JD: Yeah, that period when we were making The Hunter, I was pretty much drugged out. I was sowing the oats for my own solo album, so I was looking forward more to that than releasing The Hunter album. I was also having problems with the label that were mostly personally but as a group, we knew it. I think we all knew that it was the end. We all knew this was going to be our swan song, that this was it so it was pretty depressing in the studio for me anyway. Therefore we started spending too much money which is something you do when you get depressed. Like we would say "lets get a string section and a horn section and try The Tide Is High or Island Of Lost Souls again". But it just didn't happen, there was nothing there. Like with Parallel Lines and Automerican there was a spark like a "yeah" while with this one it was more like "when is this going to be over?"

JM: Speaking of producer Mike Chapman what was it like working with him?

JD: He was a very good producer, a very good producer. He wasn't very technical but he was very organic and he was a very good mixer on his own too. I mean he knew the console like nobody else I've ever seen. He would say things like "Jimmy, if you shut out the lights, I'll be able to EQ by ear" without even looking at the console! He taught me a lot about making records, that's what Mike did. And he was another member of the band at that point, and he was just like in there with us. And from Parallel Lines and onwards, Mike was integral, he was really integral as we couldn't go in the studio without him. Because we were all fried and we were a bunch of crazy kids at that point and I think Debbie was the only true professional one at that point. Chris is a great writer but Chris was like off in space as I was off in space. But as far as the recording process of those albums, we all learned a lot from Mike.

JM: Have you kept in touch with Frank Infante since the break-up?

JD: No, not really. Frank and I were never really close. Nigel and I were close. We actually asked Nigel to do this reunion thing but he thought it was going to be too much of a gamble as he had a big record company job. So he said no but he sued us! But that's all water under the bridge now so I don't like to talk about that.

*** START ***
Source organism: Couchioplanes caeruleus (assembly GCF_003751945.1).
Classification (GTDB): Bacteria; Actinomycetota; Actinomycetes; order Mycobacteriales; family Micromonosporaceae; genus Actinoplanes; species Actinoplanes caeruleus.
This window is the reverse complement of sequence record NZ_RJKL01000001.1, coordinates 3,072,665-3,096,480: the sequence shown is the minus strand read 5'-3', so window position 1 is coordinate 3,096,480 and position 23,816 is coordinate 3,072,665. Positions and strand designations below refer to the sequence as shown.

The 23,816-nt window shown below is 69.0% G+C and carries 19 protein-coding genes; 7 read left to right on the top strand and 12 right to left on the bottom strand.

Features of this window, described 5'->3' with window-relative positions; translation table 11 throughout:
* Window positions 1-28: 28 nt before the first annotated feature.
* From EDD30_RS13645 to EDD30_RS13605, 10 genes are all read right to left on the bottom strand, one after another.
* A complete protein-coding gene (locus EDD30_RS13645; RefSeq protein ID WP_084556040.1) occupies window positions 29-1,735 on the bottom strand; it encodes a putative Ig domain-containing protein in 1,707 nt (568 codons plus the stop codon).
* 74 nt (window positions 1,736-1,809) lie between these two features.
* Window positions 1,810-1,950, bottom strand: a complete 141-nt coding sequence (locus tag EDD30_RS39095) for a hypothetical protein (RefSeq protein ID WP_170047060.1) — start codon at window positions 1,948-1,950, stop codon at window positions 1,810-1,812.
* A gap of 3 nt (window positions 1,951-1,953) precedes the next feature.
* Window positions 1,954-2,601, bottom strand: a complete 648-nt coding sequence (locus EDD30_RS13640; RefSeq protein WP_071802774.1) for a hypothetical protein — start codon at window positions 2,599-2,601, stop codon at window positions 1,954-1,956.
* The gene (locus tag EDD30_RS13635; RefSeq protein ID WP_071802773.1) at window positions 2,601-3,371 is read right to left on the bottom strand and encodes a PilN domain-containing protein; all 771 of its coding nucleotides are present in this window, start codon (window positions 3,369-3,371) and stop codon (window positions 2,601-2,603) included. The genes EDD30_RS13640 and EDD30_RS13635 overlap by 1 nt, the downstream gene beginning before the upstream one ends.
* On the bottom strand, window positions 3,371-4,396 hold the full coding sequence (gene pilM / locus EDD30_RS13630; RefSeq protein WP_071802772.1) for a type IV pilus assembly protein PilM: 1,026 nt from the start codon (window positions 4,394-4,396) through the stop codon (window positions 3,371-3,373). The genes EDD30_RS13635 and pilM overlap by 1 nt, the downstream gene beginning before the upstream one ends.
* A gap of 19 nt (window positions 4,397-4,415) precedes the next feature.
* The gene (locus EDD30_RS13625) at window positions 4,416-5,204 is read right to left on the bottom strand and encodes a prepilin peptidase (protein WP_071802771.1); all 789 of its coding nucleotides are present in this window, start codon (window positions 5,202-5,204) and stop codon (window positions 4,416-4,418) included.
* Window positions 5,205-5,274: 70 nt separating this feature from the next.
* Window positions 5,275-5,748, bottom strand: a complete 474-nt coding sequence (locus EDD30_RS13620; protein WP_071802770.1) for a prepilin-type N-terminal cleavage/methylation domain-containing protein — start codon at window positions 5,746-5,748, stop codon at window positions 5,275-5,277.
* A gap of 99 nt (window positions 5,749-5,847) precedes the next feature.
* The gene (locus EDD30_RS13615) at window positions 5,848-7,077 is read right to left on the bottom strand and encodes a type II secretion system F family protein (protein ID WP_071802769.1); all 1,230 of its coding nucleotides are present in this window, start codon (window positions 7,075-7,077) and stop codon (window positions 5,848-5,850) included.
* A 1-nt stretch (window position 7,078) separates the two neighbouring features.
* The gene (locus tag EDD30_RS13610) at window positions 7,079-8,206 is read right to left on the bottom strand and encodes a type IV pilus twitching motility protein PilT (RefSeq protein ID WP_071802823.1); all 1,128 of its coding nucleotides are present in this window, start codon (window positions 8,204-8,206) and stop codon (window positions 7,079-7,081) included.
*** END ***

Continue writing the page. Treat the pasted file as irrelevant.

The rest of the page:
JM: My personal favorite of all the Blondie albums is Parallel Lines. Can you tell me a favorite story of yours related to that album?

JD: Sure, here's a favorite recollection of mine. There was a band I was producing at the time called The Student Teachers. At that time I was producing a lot of the young indie New York bands like Revelons, the Comateens and Brian Setzer's first group Bloodless Pharaohs. Also at the time I was in love with the drummer of The Student Teachers because she was just beautiful and I ended up living with her for four years. Anyway I said to the band one day "Do you want to come and see Blondie"? And they were all like "Yeah". So I brought them into the studio and mind you, we had been up for like two days drinking and all. When we walked in the whole band (Blondie) were in there glaring at me going "Where were you"? So I went "Oops, I gotta go now"! (laughs)

So I came back about a day later and they (Blondie) were all asleep on their couches in the studio and Mike Chapman whispers to me "Come here".

"Why?"

"The record's finished."

"The record's finished?"

"Yeah, it's finished. You want to hear it?"

You see, I had done all my keyboard parts like a week before. Anyway while everybody were still asleep he puts on the record and he cranks it up full and everybody jumps up screaming! Mike goes "Ok guys, your record is done". (laughs) And we sat there and listened to it all and we went "This is a fuckin' great record". And it was the first time ever that I said "This career is really going to work". Because after hearing that album I was like "My God... " From that moment on, Mike Chapman was our man.

JM: Any chance of another solo album from you in the near future?

JD: I've been asked and I'm definitely thinking about it, but I've got to ask my wife. If I'm going to lock myself in the studio for a year, I need to talk to them about it. Because you know, I've finally learned that this is just part of life and life goes on. I have two kids and I've got a wife and I'm very happy now. My daughter is going on a scholarship in Journalism while my son will probably be like me. As everytime he sees an instrument, he's got to stop and try and play it as he's like really into it.